Constructive cost model (COCOMO)

What is constructive cost model (COCOMO)?
The constructive cost model (COCOMO) is a method for estimating costs for software projects, which was developed by Barry Boehm in the 1970s. It has been widely used to forecast costs for a wide variety of projects and business processes.

The COCOMO model is partly based on the evaluation of projects according to size or lines of code. In addition, there are various other attributes or metrics that apply to estimates, including product attributes, personnel attributes, hardware attributes, and general project attributes. In general, engineers can look at phenomena and factors such as roughsizing, making-and-buy models, or detailed planning to compile a COCOMO estimate.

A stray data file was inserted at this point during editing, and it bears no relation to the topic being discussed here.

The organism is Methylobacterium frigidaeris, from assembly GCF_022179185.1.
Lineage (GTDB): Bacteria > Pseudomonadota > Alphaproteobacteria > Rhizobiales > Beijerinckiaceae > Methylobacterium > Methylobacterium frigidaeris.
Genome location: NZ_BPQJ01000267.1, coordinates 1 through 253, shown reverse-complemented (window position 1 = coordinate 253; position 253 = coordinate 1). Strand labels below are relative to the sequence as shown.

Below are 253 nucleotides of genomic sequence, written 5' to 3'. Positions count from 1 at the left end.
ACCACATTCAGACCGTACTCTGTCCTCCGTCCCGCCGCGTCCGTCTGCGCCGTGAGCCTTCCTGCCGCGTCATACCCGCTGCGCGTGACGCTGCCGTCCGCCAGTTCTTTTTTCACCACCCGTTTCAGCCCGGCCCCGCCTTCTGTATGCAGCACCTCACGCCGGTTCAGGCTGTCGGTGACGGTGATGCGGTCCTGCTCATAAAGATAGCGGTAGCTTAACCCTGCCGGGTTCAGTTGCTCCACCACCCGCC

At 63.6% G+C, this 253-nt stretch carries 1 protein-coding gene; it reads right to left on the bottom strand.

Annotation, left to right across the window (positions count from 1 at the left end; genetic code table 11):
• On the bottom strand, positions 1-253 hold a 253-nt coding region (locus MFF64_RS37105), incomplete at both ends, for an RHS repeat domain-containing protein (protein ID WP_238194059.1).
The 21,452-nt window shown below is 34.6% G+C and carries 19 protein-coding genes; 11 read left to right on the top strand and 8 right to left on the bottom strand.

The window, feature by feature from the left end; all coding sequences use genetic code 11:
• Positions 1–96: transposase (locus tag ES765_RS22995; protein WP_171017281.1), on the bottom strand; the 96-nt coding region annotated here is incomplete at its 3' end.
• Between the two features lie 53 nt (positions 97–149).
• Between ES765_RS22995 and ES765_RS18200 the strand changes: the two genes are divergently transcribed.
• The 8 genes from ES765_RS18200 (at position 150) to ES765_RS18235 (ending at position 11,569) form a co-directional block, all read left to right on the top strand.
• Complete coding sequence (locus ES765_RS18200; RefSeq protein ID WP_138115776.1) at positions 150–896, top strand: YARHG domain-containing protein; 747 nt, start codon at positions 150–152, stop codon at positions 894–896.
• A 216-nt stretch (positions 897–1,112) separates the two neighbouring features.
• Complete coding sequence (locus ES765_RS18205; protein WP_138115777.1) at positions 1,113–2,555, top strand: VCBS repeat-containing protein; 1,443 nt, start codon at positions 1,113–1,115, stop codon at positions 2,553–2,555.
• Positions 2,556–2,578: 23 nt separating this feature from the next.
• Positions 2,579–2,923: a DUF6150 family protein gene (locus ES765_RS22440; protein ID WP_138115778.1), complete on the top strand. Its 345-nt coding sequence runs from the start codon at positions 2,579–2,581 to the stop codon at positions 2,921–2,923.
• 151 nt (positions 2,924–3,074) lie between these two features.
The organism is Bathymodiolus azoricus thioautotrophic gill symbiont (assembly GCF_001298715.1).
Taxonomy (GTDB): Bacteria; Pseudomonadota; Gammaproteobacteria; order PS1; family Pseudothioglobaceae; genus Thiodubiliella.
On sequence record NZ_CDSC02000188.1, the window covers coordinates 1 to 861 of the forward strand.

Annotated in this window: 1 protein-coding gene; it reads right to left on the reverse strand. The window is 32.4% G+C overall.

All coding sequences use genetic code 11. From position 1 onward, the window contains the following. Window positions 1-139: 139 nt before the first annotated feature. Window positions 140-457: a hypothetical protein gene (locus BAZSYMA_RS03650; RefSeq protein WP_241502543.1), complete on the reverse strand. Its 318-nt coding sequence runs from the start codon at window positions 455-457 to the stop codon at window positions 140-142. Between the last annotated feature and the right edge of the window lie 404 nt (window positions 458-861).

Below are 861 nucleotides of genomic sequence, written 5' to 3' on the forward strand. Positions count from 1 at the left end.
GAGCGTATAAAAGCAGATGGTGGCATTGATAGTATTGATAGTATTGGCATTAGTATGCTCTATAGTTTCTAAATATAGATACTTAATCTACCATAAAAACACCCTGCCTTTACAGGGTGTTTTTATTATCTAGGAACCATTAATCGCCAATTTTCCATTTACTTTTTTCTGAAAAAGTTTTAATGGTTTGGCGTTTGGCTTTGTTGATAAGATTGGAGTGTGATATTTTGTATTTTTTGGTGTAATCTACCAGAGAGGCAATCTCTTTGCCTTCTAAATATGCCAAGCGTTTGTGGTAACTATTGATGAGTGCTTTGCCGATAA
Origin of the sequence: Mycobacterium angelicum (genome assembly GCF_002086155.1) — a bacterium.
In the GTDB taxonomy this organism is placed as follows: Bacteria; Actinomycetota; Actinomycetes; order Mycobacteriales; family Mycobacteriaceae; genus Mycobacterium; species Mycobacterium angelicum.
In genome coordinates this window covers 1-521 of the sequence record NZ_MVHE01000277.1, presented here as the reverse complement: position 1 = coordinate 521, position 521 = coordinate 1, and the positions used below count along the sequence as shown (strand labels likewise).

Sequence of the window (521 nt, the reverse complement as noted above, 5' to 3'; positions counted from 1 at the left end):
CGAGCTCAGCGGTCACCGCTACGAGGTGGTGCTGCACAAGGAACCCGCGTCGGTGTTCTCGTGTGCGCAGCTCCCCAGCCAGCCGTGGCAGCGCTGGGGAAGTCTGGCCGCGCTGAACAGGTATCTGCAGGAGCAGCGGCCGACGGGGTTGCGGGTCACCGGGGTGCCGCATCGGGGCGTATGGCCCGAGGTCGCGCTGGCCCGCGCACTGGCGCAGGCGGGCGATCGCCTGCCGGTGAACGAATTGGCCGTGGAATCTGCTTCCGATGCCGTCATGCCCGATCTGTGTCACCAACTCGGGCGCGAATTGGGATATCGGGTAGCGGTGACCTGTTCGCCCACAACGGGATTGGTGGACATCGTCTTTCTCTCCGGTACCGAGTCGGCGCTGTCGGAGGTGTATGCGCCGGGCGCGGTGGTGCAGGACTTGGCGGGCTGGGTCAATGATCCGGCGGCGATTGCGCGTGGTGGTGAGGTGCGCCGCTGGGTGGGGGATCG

There are also various 'flavors' from COCOMO that are used for company appraisals. For example, in a model known as 'detailed COCOMO', a step-by-step process includes paying attention to planning and requirements, system design, detailed design, module code and testing, integration and testing, and estimation. In general, COCOMO offers a helpful framework for determining the costs and scope of a software project.

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